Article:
As reported earlier, the City’s OST strategic plan includes a series of steps to grow the system and improve its quality. One of the first tasks the City has been working on is to investigate basic supply and potential need or demand for quality after-school programs. This has been an incremental process using various metrics such as the number of City-funded slots, youth poverty rates, availability of community assets (like community centers, religious institutions, senior centers etc.), School Progress Report (SPR) scores ( which includes attendance, PSSA’s and Reading scores), and  Juvenile Truancy and Curfew violations to name a few. The findings thus far continue to highlight certain neighborhoods and zip codes with a large unmet need. This is still a  work in progress, as we continue to refine the findings. The findings will further be strengthened by the upcoming community perceptions survey report to determine the use of the various offerings by parents and youth and gather information on their preferences, needs, schedules, perceptions of available options, barriers to participation, and satisfaction with the programs.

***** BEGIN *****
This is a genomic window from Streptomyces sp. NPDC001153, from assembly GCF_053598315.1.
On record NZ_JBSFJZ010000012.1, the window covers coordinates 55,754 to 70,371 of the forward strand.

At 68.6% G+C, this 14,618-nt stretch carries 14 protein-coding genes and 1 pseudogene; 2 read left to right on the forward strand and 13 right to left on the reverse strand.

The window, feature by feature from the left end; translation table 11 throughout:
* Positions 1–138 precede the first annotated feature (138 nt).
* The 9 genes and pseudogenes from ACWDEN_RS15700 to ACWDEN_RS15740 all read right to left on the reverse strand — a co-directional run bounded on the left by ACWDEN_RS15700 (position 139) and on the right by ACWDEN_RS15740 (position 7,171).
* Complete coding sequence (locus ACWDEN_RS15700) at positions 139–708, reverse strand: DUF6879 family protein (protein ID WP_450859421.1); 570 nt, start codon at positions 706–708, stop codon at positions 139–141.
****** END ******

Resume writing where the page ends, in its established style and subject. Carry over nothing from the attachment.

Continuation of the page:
*http://www.afterschoolalliance.org/documents/AA3PM-2014/AA3PM_Key_Findings.pdf
 

 

Other News and Highlights...

  • Advancing the High School Graduation Rate in Philadelphia
    Graduating from high school is a critical milestone for youth achieving a successful transition to adulthood. Youth without high school diplomas often face few job options, low annual incomes, and poor health outcomes. High dropout rates within a community are related to higher poverty and crime rates, less tax revenue, and more money and resources spent on social services.